Today, hallucinogens can be classified into two large groups, tryptamines and phenylethylamines. Being mescaline, the most important representative of the second group. This active compound is closely related to fear and the most basic instincts in humans. Because of this, the ceremonies with this sacred plant revolve around death and the fight against the most deeply rooted fears in the heart of the participant. Being a fundamental tool for understanding the "I" beyond the ego.
Due to the more than 5700 years of use of huachuma in America, mescaline can be considered the oldest alkaloid used by humans. Currently, mescaline has important therapeutic applications in clinical psychology and psychiatry, as well as in molecular research on the biological mechanisms of schizophrenia.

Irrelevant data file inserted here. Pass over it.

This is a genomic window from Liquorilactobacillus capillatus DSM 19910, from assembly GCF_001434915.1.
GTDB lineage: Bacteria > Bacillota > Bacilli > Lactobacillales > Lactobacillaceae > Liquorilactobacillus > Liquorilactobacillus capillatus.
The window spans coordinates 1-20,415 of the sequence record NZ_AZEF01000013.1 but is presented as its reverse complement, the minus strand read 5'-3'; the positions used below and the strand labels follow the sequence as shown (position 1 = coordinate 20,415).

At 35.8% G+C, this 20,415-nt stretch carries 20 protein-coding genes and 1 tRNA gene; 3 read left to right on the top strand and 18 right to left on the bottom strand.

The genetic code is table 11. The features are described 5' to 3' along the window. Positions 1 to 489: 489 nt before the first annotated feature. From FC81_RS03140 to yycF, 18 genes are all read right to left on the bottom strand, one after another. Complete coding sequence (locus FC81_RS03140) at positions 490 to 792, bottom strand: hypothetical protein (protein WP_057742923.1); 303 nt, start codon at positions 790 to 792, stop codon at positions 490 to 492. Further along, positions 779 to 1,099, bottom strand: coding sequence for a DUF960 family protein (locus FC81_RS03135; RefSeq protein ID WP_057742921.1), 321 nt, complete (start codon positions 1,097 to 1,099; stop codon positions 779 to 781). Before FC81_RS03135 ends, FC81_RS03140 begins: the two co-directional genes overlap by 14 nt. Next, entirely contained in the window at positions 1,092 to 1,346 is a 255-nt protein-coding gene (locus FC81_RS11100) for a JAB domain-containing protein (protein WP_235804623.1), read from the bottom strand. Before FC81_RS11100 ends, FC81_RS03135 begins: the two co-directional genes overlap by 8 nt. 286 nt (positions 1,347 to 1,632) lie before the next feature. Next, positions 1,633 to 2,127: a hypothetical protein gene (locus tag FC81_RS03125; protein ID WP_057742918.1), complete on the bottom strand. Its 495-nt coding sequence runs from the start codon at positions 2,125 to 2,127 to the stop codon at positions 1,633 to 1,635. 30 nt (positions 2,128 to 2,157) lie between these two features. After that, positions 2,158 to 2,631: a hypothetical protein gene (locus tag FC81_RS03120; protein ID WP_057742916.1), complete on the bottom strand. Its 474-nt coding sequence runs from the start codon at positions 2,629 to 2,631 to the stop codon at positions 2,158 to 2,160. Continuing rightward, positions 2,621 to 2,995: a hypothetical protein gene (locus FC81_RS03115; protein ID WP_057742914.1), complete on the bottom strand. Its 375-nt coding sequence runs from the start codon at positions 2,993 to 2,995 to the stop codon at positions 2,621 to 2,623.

How is the cultivation and care of the Huachuma?
This cactus is easy to grow in most places. Accustomed to its natural habitat in the Andes, at high altitudes and with abundant rainfall, it can withstand temperatures well below what many other species resist. It requires a fertile, well-drained soil. The average growth is half a meter a year. It is susceptible to fungal diseases if overwatered. It can suffer burns or a chlorotic reaction due to overexposure to the sun, so it is better to keep it in semi-shade during the summer in temperate latitudes.
San Pedro cactus soil